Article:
Monday, September 28, 2009

True elephants

I'm talked about this before, but I was re-reading some info on these guys, and was struck again by the accident of semantic history that calls mammoths something other than elephants. True elephants are the descendents of Primelephas; the members of the Elephantidae family, and the taxonomically dubious Elephantinae subfamily, and they include four genera (counting Primelephas itself) Elephas, Loxodonta and Mammuthus. Elephas had up to twenty species at one point, but today is represented solely by the Asian elephant, with several subspecies. Loxodonta is only known from two species, both of which survive, and which are the African elephants. Mammuthus is known from possibly as many as 12 species, but more likely it's only about half that, as overspeciation of fossils comes about when paletontologists don't take into account sexual, regional or even merely individual variation within a single species. Mammuthus is, of course, the mammoth.

I've attached below a picture of the Columbian, Jeffersonian, or Imperial mammoth (in my opinion, all three are the same species), and looking at it, it's easy to see how it's really just "the American elephant." Compared to Elephas or Loxodonta, it's got a more sloped back, a smaller domed back to its head, and larger tusks, but is otherwise, absolutely a member of the same immediate family.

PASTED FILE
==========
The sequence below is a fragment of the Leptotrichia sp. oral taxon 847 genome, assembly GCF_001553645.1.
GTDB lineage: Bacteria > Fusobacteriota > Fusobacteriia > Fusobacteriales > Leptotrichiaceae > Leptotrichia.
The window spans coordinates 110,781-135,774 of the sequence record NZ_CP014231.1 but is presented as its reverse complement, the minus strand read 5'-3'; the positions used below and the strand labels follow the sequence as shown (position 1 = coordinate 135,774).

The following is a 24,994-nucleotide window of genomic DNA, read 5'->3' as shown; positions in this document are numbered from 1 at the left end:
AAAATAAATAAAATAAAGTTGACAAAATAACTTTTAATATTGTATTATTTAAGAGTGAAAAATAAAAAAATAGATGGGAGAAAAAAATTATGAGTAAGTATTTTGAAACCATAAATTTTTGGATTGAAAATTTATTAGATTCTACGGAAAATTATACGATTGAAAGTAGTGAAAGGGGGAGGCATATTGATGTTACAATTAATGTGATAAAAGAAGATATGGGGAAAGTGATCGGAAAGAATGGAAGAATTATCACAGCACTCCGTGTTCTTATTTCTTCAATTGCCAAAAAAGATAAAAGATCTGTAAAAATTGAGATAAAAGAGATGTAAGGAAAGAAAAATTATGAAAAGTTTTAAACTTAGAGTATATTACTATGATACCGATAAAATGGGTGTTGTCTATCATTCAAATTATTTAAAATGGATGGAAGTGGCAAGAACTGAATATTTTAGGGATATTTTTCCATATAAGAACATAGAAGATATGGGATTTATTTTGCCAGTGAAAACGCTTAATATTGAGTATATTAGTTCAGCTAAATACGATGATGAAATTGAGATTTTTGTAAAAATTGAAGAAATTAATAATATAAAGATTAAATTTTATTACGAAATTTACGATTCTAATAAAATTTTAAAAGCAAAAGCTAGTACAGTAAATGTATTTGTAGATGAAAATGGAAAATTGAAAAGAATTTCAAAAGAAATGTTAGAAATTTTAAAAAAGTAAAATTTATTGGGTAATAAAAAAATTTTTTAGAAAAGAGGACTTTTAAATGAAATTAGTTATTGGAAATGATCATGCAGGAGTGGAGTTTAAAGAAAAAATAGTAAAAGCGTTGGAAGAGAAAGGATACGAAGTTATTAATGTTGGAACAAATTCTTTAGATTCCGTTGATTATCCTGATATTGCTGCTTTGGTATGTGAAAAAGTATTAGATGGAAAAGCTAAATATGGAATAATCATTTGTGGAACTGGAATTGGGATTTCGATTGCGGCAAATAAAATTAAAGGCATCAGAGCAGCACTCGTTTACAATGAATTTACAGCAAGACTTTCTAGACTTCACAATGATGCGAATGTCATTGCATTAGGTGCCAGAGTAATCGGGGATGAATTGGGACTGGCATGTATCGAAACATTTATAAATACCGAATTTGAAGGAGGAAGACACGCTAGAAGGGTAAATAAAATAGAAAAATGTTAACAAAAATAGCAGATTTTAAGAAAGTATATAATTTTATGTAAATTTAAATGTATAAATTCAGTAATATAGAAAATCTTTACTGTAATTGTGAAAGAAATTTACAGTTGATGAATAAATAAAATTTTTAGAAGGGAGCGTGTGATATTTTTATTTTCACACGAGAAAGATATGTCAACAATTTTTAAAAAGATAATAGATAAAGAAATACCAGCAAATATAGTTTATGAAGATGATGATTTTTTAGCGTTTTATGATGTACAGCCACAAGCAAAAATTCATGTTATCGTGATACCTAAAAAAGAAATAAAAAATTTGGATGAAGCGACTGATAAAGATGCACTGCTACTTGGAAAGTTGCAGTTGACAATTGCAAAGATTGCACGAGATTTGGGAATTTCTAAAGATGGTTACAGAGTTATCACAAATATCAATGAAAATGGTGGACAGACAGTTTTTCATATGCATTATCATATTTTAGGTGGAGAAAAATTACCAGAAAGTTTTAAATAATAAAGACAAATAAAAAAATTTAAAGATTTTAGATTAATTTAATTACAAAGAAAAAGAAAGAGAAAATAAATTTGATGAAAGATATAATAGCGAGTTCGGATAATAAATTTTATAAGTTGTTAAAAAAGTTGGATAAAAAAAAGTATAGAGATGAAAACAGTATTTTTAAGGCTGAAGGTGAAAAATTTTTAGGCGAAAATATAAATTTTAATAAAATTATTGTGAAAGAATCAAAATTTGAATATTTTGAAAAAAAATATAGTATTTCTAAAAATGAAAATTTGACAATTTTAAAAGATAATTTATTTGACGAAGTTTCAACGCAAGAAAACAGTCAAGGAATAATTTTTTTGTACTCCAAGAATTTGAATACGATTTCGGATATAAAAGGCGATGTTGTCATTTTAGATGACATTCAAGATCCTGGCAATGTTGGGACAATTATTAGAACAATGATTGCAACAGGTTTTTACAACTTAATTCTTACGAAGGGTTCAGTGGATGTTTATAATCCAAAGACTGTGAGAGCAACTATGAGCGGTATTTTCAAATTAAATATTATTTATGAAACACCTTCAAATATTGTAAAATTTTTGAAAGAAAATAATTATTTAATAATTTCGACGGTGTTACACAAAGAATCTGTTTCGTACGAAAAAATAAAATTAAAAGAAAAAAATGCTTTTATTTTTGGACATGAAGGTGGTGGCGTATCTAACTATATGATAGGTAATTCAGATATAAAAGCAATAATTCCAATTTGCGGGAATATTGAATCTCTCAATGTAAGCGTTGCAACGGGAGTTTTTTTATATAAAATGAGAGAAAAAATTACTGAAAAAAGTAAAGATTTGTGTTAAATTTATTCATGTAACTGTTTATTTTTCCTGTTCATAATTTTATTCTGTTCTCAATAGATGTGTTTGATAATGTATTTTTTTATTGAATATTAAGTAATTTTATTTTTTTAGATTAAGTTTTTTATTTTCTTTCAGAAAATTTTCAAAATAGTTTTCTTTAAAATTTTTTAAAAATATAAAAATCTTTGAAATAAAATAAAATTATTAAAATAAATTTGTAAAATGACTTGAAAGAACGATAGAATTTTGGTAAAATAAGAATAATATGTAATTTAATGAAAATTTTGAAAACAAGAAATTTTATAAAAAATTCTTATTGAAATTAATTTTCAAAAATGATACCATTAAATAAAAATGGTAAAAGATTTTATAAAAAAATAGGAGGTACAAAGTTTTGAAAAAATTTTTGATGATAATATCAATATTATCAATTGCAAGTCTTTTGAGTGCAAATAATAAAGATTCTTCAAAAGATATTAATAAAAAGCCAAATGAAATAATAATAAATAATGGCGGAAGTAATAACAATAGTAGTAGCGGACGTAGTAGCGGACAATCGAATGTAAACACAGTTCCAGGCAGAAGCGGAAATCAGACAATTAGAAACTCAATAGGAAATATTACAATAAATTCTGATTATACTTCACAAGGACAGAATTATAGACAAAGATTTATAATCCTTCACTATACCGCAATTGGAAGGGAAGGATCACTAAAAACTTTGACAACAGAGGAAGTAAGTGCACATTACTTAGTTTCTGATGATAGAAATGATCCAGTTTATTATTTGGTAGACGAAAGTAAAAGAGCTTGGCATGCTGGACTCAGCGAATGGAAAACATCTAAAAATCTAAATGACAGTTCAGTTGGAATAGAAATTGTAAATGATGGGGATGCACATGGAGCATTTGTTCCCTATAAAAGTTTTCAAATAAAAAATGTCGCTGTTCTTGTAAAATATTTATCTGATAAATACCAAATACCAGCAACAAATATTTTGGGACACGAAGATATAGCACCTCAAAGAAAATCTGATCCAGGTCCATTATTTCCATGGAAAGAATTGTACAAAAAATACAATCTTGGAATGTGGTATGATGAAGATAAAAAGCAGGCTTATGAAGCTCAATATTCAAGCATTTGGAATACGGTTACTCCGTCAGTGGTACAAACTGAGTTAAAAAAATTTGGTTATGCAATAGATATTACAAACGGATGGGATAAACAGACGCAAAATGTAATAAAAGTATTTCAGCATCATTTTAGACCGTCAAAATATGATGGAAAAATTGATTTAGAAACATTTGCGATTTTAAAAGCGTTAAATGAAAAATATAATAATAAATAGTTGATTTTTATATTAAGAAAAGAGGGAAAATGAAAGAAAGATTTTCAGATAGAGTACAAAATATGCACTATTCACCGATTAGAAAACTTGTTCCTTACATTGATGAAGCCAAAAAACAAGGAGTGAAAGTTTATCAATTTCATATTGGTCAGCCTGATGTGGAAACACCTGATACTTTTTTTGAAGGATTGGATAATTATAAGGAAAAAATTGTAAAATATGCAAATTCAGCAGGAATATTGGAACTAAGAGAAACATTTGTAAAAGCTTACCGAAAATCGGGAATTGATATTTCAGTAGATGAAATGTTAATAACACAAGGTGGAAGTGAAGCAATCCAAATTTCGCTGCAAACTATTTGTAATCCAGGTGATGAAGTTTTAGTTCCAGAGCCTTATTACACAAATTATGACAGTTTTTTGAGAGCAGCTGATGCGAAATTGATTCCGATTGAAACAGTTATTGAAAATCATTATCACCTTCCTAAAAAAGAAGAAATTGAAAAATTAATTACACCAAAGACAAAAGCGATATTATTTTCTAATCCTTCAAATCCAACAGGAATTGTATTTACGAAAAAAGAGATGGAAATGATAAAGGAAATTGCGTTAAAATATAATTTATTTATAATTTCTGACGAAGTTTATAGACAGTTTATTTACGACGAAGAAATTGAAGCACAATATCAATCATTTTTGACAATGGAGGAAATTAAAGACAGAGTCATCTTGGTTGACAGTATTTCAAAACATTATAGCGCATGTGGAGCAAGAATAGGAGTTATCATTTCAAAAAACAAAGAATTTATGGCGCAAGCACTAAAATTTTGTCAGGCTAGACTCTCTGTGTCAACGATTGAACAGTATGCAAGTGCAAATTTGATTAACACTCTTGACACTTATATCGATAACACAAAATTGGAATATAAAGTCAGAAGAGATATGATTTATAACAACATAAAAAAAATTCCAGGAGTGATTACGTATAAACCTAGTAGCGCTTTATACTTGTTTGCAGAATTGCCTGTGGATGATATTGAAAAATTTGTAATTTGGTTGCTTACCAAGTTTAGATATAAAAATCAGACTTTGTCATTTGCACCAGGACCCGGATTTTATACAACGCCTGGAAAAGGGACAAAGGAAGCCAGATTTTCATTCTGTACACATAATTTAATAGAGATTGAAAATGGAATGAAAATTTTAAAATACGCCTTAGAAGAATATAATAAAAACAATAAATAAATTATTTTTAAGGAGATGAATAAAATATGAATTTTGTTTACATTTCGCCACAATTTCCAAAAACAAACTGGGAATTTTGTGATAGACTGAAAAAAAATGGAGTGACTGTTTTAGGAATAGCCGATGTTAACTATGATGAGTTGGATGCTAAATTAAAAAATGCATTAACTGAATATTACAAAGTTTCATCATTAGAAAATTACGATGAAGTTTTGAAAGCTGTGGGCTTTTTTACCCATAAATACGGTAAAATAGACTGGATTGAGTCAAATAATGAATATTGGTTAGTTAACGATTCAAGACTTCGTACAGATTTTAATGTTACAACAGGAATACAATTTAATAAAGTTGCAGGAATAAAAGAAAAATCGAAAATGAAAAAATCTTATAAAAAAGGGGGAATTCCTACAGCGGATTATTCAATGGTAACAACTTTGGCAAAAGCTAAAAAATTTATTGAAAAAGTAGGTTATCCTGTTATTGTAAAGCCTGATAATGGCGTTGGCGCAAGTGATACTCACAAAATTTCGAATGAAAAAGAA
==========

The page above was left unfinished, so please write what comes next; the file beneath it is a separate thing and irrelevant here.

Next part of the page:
The Stegodons, on the other hand, are slightly different animals; still members of the Elephantidae family, but part of a different subfamily. Today, if we were to see a living Stegodon or other related animal, we'd think it was an elephant with a few odd features, notably extremely long, straight tusks.

Sigh. Once again I regret the accident of history that allowed me to live in North America after more than half of its fascinating megafauna went extinct.

No comments: